The Based God was found through Based Freestyles and the work of Lil B, so you know, it just took time, ideas & creativity.
DW: I really love your idea of effortless creativity; that has always stuck with me.
Lil B: Thank you.
DW: Since we’re speaking on the Based God, your influence & pioneering into meme marketing:
You started with having a cult following on social media & had memes about yourself.
How have you reacted to that?
Drake, for example, uses easily replicable dance motions in, “Hotline Bling” and turns it into a meme or the “Tootsie Slide,” which targets many TikTok dances.
What’s your opinion of this style of marketing and the shifts towards different styles & markets?
Lil B: I did create the first meme in hip hop, “Thank you, Based God”.
Creating TYBG, just took off, and seeing where we are now and how memes are so prevalent - for me, it was just being around for a long time and seeing a lot of artists grow.
It’s been a blessing because there was a point in time when I was pretty much the only artist doing what I was doing. It was just a very, very unique time.
DW: I know you got some flak for it, I mean it’s the internet, and everyone has an opinion.
How do you feel about that flak vs. how it has grown now?
Every celebrity now uses memes on social media to get more clicks, streams, and views, but you were the first one to start it, you know?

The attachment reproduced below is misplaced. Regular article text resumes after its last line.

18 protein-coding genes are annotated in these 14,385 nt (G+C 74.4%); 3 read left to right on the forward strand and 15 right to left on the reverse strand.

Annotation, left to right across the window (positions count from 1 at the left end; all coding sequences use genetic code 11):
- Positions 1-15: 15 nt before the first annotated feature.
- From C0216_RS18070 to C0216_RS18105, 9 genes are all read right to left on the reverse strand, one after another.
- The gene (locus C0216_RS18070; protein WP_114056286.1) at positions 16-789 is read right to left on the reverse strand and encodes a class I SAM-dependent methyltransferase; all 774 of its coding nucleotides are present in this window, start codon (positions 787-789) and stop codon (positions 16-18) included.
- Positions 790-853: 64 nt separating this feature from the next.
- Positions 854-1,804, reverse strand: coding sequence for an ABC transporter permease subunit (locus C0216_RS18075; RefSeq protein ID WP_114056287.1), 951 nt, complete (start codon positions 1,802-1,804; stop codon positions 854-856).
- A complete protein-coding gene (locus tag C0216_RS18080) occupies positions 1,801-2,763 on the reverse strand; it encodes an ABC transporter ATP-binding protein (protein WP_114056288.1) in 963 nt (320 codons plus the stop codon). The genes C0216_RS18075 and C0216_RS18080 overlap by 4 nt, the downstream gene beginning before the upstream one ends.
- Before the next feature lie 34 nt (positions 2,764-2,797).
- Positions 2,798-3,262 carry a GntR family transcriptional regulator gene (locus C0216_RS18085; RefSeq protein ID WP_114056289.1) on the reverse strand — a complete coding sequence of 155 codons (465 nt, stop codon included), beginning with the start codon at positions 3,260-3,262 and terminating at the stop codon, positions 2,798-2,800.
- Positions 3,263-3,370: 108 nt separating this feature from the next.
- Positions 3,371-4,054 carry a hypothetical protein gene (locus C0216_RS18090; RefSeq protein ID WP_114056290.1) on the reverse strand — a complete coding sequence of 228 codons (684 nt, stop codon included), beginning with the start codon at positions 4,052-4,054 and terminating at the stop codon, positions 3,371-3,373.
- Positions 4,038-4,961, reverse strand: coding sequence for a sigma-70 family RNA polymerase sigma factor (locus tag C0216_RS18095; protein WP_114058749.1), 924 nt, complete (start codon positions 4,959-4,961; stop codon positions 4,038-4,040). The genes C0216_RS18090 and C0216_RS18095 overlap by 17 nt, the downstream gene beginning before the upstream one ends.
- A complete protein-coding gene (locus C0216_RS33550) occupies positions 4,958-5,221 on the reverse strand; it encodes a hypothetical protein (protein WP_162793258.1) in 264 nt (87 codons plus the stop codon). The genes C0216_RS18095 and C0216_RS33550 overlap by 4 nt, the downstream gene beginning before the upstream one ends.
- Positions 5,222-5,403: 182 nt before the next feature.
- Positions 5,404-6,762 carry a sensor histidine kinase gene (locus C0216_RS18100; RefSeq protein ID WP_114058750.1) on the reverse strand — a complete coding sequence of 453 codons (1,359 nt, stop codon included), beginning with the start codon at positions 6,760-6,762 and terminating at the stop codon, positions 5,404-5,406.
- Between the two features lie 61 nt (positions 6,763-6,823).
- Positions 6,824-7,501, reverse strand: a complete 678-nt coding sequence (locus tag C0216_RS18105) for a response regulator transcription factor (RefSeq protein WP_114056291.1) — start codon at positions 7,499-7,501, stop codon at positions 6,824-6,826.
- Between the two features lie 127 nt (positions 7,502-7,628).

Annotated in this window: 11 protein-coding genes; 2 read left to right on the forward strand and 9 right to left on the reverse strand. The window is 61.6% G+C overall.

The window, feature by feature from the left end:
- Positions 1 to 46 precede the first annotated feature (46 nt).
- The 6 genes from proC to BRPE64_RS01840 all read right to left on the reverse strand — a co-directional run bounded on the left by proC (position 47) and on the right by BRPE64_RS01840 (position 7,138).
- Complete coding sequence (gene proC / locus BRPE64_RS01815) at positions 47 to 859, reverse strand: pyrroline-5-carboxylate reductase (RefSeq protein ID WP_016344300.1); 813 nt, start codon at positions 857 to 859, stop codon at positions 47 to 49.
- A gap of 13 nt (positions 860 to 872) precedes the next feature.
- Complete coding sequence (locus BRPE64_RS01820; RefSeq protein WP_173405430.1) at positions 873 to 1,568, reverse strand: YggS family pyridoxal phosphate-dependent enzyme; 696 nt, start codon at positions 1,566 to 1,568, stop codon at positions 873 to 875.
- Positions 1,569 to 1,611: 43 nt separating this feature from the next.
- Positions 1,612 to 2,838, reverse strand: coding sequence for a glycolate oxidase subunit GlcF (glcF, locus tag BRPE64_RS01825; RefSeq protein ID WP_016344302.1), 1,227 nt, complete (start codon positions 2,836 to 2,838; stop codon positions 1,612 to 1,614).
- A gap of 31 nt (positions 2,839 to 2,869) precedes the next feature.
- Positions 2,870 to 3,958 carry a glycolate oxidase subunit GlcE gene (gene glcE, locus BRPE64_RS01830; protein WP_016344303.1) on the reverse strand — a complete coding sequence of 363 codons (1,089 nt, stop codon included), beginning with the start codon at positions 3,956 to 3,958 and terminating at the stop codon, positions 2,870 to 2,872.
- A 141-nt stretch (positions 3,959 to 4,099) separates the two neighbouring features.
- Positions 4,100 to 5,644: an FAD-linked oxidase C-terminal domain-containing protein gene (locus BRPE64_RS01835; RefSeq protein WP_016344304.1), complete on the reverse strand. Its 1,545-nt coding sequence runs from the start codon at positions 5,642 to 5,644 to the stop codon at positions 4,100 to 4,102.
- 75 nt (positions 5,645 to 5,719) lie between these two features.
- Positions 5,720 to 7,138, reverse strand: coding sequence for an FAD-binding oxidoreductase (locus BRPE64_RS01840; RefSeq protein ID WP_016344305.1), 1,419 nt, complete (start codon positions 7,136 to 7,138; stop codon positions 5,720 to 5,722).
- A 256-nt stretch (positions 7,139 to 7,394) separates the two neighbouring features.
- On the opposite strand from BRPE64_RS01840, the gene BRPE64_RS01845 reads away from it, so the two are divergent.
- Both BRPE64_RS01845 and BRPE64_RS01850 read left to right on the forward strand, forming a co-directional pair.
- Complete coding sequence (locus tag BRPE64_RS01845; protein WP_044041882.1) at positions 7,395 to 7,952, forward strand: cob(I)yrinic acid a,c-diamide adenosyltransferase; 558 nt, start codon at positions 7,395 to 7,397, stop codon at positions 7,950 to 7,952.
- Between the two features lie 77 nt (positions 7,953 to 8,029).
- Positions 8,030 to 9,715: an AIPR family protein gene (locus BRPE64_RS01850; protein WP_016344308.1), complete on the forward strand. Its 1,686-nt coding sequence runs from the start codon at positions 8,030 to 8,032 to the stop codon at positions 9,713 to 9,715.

Lil B: I think as long as it’s authentic, from the heart, and if you’re from that culture - I think it’s great!
I took the internet flak in order for everybody to be where we are now.
That’s what I said in my music, a decade ago. I said:
“I’m doing this for everybody to make money.”
I wanted everybody in music, to be able to make money and even more than what they're already making.
So that’s why we are where we are today, and that’s why I made the decision to get myself to where I am today, which is just a starting point, and there’s way further to go.
I’m just really happy about where music is right now. I can’t feel any other way besides happy because I see the Based God in so many different artists, businesses, marketing, etc.
DW: Did you ever think it would get this far?
Did you ever think this meme marketing would reach its peak starting from TYBG?
Lil B: I never really thought about it like that.
Everything coming from me is authentic, so you know, it’s coming from an authentic place.
From [TYBG] whatever happens, happens. I never thought about what’s big or what’s small - it’s just from the heart.
DW: Effortless creativity, once again.